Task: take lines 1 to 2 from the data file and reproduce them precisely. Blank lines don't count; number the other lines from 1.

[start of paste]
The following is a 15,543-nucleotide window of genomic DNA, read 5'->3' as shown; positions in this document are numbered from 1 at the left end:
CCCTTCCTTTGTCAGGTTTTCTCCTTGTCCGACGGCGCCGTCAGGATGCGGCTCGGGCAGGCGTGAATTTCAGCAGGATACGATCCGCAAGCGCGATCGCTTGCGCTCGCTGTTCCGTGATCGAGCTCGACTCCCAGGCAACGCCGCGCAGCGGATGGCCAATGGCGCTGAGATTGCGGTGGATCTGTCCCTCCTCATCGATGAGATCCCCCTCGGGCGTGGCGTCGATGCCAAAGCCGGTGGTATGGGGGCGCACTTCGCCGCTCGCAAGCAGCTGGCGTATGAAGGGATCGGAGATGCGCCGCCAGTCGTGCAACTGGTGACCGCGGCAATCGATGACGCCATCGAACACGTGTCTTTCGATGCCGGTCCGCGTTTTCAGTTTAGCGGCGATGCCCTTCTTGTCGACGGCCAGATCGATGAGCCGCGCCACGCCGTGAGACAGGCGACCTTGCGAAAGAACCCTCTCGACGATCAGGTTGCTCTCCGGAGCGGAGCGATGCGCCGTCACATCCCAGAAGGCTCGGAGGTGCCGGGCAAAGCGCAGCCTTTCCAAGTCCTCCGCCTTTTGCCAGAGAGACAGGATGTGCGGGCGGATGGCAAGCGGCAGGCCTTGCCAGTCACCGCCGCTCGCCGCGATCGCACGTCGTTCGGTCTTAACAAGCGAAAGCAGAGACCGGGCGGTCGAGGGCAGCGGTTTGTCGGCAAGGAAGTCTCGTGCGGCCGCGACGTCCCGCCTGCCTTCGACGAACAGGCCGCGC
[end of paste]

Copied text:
The following is a 15,543-nucleotide window of genomic DNA, read 5'->3' as shown; positions in this document are numbered from 1 at the left end:
CCCTTCCTTTGTCAGGTTTTCTCCTTGTCCGACGGCGCCGTCAGGATGCGGCTCGGGCAGGCGTGAATTTCAGCAGGATACGATCCGCAAGCGCGATCGCTTGCGCTCGCTGTTCCGTGATCGAGCTCGACTCCCAGGCAACGCCGCGCAGCGGATGGCCAATGGCGCTGAGATTGCGGTGGATCTGTCCCTCCTCATCGATGAGATCCCCCTCGGGCGTGGCGTCGATGCCAAAGCCGGTGGTATGGGGGCGCACTTCGCCGCTCGCAAGCAGCTGGCGTATGAAGGGATCGGAGATGCGCCGCCAGTCGTGCAACTGGTGACCGCGGCAATCGATGACGCCATCGAACACGTGTCTTTCGATGCCGGTCCGCGTTTTCAGTTTAGCGGCGATGCCCTTCTTGTCGACGGCCAGATCGATGAGCCGCGCCACGCCGTGAGACAGGCGACCTTGCGAAAGAACCCTCTCGACGATCAGGTTGCTCTCCGGAGCGGAGCGATGCGCCGTCACATCCCAGAAGGCTCGGAGGTGCCGGGCAAAGCGCAGCCTTTCCAAGTCCTCCGCCTTTTGCCAGAGAGACAGGATGTGCGGGCGGATGGCAAGCGGCAGGCCTTGCCAGTCACCGCCGCTCGCCGCGATCGCACGTCGTTCGGTCTTAACAAGCGAAAGCAGAGACCGGGCGGTCGAGGGCAGCGGTTTGTCGGCAAGGAAGTCTCGTGCGGCCGCGACGTCCCGCCTGCCTTCGACGAACAGGCCGCGC